There is also no doubt that talk about a “New Cold War” will get another gasp of life even though there seems to be an early consensus that Russia’s move is mostly symbolic. “Stability” between European countries is hardly at risk. The bigger risks to stability are increasing tensions over immigration, Islam, and European integration show within European countries, not between them. Plus Russia’s influence over Europe does not reside in its hard power, but in its economic soft power. The real area of global insecurity stretches across the Central Asia and the Middle East.
So while some will be quick to lambaste Russia over this, there is nothing to suggest that the move is anything more than diplomatic posturing. Whether this move actually pays off remains to be seen.Post Views: 448
By Sean — 11 years ago
Presidents Bush and Putin are set to meet this Sunday at the former’s family estate in Kennebunkport, Maine. Bush’s camp has already announced that it has low expectations for the meeting especially on such issues as cooperation on missile defense and Kosovo independence. “I would caution against expecting grand new announcements,” cautioned White House press secretary Tony Snow. “This is, in fact, an opportunity for two leaders to talk honestly and candidly with one another.”
It appears that the global public feels the same. In anticipation for the summit, Pew Research Center did an extensive poll on global attitudes toward each president and other global powers. As the report states:
A 47-nation survey finds global public opinion increasingly wary of the world’s dominant nations and disapproving of their leaders. Anti-Americanism is extensive, as it has been for the past five years. At the same time, the image of China has slipped significantly among the publics of other major nations. Opinion about Russia is mixed, but confidence in its president, Vladimir Putin, has declined sharply. In fact, the Russian leader’s negatives have soared to the point that they mirror the nearly worldwide lack of confidence in George W. Bush.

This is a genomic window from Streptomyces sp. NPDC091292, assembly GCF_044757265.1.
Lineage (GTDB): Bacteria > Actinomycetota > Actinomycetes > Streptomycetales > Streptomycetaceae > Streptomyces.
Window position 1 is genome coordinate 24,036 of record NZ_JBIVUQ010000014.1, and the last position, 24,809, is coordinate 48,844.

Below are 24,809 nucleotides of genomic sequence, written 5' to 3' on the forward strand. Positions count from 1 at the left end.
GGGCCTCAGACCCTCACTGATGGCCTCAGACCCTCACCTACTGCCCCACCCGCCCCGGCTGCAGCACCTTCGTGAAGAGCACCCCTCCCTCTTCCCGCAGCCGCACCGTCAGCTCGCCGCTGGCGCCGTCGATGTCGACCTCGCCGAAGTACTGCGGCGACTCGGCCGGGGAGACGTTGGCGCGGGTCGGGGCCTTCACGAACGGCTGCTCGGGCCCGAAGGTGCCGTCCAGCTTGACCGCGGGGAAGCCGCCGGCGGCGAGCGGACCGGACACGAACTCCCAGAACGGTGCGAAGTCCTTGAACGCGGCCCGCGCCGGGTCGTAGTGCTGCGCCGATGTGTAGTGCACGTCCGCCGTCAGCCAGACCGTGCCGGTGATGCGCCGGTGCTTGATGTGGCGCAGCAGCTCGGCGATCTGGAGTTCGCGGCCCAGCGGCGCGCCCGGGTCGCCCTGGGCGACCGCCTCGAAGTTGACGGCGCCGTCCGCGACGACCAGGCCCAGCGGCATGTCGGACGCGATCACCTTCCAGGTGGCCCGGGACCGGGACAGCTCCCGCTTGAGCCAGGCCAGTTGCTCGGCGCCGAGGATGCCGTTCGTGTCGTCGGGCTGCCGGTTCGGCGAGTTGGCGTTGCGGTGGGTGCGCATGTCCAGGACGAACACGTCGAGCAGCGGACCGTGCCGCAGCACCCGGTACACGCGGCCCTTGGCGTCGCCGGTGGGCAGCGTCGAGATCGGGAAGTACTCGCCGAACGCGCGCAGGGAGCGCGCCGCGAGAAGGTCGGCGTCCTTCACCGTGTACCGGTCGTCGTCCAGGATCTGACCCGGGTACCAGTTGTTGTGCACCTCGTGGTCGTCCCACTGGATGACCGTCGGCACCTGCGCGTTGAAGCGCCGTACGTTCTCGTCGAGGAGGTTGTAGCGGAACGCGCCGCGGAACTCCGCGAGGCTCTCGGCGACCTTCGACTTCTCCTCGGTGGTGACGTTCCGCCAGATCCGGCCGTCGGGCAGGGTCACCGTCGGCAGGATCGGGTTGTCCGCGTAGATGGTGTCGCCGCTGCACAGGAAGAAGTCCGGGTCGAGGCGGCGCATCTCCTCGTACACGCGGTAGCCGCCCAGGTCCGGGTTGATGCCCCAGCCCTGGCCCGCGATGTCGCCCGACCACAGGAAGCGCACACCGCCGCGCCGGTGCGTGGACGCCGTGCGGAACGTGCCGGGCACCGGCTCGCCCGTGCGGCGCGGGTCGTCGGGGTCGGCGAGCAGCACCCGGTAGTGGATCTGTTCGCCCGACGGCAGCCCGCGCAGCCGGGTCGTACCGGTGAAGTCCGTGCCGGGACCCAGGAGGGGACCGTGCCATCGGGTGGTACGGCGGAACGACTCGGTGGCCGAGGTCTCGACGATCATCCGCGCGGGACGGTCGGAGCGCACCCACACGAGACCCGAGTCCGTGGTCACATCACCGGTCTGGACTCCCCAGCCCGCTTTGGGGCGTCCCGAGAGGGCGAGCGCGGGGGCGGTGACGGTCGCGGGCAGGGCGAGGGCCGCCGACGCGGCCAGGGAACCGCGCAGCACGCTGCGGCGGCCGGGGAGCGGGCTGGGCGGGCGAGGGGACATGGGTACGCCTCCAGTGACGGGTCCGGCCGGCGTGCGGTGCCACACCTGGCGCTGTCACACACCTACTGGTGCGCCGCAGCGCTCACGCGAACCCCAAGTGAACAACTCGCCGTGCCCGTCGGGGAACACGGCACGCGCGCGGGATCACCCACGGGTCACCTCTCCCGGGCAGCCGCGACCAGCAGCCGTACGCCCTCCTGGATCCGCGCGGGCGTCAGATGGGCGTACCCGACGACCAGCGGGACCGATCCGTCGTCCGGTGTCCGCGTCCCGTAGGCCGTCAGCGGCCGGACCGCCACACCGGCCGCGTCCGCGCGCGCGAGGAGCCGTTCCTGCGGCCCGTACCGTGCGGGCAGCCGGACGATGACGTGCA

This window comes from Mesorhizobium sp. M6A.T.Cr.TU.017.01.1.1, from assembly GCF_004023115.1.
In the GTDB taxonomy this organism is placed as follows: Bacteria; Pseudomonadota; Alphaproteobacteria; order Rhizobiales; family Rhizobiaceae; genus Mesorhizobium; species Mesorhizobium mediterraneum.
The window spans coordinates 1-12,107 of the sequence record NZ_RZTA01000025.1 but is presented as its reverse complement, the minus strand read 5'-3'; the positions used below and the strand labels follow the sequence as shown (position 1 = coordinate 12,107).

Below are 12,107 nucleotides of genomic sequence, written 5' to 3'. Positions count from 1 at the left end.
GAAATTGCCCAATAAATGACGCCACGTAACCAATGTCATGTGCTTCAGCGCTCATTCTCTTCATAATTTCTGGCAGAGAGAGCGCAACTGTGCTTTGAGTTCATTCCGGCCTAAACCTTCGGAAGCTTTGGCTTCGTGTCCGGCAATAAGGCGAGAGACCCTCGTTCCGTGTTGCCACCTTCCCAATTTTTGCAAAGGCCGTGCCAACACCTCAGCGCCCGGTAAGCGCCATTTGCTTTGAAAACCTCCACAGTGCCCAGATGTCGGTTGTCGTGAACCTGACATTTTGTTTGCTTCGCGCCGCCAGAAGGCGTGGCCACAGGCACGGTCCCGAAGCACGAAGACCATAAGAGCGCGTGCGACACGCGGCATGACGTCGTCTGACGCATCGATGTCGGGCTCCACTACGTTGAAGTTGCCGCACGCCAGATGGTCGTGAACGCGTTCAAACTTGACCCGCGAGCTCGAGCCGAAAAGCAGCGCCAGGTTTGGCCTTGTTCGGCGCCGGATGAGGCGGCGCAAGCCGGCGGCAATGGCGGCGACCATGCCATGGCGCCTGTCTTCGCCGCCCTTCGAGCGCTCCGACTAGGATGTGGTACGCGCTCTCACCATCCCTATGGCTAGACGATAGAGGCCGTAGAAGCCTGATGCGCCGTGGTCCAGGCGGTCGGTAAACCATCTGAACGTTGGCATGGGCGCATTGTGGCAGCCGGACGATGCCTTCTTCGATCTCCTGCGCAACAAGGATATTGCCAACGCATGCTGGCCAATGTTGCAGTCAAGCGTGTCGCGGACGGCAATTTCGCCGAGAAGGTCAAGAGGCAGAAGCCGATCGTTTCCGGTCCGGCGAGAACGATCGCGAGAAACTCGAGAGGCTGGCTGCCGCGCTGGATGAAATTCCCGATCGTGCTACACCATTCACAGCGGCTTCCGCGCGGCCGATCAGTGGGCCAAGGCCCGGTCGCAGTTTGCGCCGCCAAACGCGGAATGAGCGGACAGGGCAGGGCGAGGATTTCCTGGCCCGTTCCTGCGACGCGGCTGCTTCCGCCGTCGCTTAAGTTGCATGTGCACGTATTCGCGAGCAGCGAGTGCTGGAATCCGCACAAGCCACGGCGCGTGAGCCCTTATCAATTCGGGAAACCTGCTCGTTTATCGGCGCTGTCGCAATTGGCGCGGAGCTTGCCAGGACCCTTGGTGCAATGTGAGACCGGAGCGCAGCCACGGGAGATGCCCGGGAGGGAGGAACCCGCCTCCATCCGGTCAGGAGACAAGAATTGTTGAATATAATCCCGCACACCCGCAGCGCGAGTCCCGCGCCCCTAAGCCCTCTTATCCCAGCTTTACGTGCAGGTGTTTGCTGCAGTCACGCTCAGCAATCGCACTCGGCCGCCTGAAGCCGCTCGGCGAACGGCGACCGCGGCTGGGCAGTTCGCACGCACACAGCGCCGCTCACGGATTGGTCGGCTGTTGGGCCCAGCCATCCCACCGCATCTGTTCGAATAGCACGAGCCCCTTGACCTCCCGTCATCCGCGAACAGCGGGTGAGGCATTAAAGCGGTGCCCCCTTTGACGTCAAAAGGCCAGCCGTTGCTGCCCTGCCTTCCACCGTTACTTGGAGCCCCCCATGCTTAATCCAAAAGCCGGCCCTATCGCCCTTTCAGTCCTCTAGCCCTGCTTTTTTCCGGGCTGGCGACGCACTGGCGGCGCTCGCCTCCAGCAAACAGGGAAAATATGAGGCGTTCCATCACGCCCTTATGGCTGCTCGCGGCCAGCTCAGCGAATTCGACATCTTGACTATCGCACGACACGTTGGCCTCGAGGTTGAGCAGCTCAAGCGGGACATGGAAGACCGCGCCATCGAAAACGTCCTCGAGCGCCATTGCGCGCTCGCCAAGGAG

Disapproval for Bush results from the America’s Iraq War, the War on Terror and its violation of human rights and use of torture. “Favorable ratings of America are lower in 26 of 33 countries for which trends are available,” the survey reports. Approval of the US is highest in West Africa and lowest in the Islamic countries. Displeasure with Putin is significantly strong in Western Europe where dependence on Russian energy has increased. Many Europeans feel that they are held hostage to Russia’s willingness to use energy as a weapon of foreign policy.
When looking at each president’s respective countries, the results are telling. In the States, 45% of Americans have a confidence in Bush’s leadership and 30% have similar views of Putin. In Russia, 18% have confidence in Bush, while Putin garners an overwhelming 84% of his compatriots’ confidence. Putin maybe disliked the world over, but he is loved in Russia.
While Bush and Putin are unpopular, the study states that this hasn’t translated in support for nations that may serve as countervailing forces. Leaders in China, Iran and Venezuela all remain similarly unpopular.Post Views: 284